The Theosophical Forum – May 1947


How nearly do we approach hidden truths when, with an open mind, we seek to understand the ancient religions? What secrets can we rediscover in myth and legend? What, indeed, were the early shrines sacred to the gods of prophecy? Why, when man asked foreknowledge of these gods, should he be enjoined to know himself?

To have knowledge of himself was to know his relation to everything around him, and to understand that all these things — himself included — were lives in a still greater life. Man, the Earth, other worlds and solar systems were parts of a vast Universe, and this was but a child of other and greater universes. To comprehend the workings of his own consciousness was to have the power to extend that consciousness until it should embrace the Universe itself, and to feel with the sure touch of sympathy the pulse-beat of every living thing within that Universe. Thus, if he could not be his own prophet he was, at least, better fitted to interpret the words of those who were the messengers of the gods. Still more important — if he knew himself, knew his motive, the hidden purpose of his desires, and the strength of his own will to direct those desires for the good of all, he could make no mistake in the answer given to his questions. Had Croesus really known himself, Lydia would have not been lost to him.

Again: do we moderns understand the attitude of the ancients toward prophecy? Do we not judge them by our own standards, even by our own limitations? And does this not account for our somewhat cynical attitude toward the supposedly ambiguous replies of the oracles? A man wishes converse with the gods. Unless the individual were unusual — that is, highly intelligent or, more important, spiritually developed — this would be possible only through some mediator (the oracle). Even then, the message that came would mean nothing to the man unless he were fit to understand it — the gods do not rule a man's life; they merely gave him a greater opportunity to rule it for himself. And therefore, the injunction at Delphi — Man Know Thyself.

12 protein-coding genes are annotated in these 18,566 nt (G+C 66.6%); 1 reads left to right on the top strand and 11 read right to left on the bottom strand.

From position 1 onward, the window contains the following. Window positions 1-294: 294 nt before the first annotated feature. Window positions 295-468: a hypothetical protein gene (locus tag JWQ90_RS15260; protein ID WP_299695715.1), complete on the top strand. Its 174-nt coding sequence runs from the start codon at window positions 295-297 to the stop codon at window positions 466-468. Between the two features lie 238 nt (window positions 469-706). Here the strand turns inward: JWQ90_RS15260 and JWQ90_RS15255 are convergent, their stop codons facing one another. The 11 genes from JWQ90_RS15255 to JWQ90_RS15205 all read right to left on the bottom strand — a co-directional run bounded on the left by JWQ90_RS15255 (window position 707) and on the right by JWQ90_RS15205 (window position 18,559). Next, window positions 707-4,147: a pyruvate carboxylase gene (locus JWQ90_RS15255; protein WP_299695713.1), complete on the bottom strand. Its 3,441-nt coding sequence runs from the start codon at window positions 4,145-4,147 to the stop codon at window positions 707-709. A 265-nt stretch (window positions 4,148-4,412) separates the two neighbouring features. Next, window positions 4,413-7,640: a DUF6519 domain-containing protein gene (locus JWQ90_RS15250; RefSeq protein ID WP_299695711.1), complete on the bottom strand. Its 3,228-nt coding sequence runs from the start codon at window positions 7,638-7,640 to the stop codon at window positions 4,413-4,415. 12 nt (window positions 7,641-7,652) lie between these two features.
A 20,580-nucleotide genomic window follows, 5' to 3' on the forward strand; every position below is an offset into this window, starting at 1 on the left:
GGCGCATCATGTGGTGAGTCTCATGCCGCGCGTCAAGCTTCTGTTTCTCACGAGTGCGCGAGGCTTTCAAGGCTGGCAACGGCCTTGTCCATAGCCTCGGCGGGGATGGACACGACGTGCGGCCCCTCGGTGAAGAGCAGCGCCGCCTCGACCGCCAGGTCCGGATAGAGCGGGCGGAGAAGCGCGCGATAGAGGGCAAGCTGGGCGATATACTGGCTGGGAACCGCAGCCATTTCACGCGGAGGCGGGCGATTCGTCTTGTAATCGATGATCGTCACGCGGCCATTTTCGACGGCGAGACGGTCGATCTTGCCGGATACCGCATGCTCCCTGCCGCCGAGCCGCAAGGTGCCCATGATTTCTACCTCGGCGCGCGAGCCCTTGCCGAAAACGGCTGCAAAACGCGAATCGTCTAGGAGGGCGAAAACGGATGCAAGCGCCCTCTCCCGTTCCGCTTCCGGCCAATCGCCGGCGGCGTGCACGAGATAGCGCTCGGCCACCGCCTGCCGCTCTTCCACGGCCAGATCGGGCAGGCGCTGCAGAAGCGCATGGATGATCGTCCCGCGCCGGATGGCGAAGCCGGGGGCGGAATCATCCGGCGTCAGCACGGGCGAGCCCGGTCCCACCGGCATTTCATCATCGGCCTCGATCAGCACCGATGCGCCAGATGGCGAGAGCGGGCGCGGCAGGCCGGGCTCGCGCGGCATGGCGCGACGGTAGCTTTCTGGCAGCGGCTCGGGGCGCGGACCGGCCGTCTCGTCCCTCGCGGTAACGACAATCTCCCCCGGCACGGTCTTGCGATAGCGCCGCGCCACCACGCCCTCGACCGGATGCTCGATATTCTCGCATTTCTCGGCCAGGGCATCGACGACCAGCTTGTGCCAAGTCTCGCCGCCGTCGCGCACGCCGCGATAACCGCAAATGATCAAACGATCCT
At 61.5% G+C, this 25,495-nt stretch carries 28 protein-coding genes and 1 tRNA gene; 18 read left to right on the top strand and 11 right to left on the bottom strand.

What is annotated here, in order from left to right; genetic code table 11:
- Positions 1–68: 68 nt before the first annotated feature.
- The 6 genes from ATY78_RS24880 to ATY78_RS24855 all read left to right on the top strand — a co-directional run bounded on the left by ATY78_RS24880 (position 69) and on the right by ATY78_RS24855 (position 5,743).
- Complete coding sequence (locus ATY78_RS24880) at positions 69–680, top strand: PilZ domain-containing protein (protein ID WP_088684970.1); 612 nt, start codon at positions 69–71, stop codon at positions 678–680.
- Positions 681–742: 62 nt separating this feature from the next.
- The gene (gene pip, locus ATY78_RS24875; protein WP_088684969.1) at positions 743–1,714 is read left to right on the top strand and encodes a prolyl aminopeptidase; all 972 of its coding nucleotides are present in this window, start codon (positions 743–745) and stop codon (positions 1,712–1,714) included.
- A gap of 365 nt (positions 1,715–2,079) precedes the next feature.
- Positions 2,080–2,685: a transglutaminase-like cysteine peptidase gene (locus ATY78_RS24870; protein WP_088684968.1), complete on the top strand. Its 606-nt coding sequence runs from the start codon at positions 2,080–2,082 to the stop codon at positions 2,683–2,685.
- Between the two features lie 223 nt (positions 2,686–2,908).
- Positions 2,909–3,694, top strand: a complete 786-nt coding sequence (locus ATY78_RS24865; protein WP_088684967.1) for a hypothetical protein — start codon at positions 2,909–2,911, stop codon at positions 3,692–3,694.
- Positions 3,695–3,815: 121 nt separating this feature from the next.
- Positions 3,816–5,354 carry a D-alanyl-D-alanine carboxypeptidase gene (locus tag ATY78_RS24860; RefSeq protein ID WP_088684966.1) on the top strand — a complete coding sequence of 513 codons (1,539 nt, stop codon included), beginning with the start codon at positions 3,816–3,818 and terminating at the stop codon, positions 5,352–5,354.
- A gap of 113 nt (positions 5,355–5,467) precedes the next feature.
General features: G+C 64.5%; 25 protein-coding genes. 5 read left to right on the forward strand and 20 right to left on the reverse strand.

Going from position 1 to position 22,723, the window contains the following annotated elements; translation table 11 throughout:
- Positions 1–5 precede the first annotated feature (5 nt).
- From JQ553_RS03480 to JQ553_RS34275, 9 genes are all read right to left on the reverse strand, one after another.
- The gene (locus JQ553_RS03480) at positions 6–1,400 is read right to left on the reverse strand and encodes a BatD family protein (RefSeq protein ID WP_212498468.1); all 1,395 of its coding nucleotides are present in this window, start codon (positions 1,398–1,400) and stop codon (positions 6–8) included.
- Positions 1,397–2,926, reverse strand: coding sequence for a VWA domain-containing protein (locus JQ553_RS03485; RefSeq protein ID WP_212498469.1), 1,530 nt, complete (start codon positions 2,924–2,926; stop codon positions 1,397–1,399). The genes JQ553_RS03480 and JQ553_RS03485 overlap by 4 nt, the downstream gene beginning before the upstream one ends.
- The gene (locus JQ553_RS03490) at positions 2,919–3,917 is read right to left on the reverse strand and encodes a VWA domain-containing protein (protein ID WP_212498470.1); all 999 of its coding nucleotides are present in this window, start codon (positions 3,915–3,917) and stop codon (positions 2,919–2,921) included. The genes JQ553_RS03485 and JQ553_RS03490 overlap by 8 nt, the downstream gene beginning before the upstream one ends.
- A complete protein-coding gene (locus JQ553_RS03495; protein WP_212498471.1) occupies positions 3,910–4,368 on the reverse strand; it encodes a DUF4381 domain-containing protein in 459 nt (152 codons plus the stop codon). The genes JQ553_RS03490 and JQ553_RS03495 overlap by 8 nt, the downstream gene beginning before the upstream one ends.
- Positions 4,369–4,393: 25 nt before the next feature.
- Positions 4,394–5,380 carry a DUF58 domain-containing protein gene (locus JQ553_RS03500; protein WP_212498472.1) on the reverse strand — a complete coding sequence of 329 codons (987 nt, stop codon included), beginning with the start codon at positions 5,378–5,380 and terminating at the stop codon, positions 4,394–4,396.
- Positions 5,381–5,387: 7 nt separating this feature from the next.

What is it to know oneself? Which self? Shall one concentrate on the failings of the imperfect human self, seeking thus to be armed against them and, little by little, shrink into a still smaller self? Or, shall one reach out to the greater Self within him, and by constant aspiration come to associate, and be one, with it, thus raising the imperfect self? There is magic in the thought of interpreting the oracle in the light of the greater understanding of that Higher Self. Delphi was sacred to Apollo, the sun-god. Man, in his inmost being, is a "son of the Sun." What wonder, then, that he was enjoined "to know himself"?

If we know so little about ourselves, how then, shall we have the temerity to "sit in judgment" upon others? The more we have plumbed the depths of our own natures, the less shall we be likely to assume such an attitude, for comprehension brings compassion. Perhaps this quest for knowledge of our real Self is for the express purpose of making us more understanding of others, of their real Selves. It is something to think about, anyway. And, after all, what is Man? A universe in little, and an atomic life in the Universe surrounding him.

Theosophical University Press Online Edition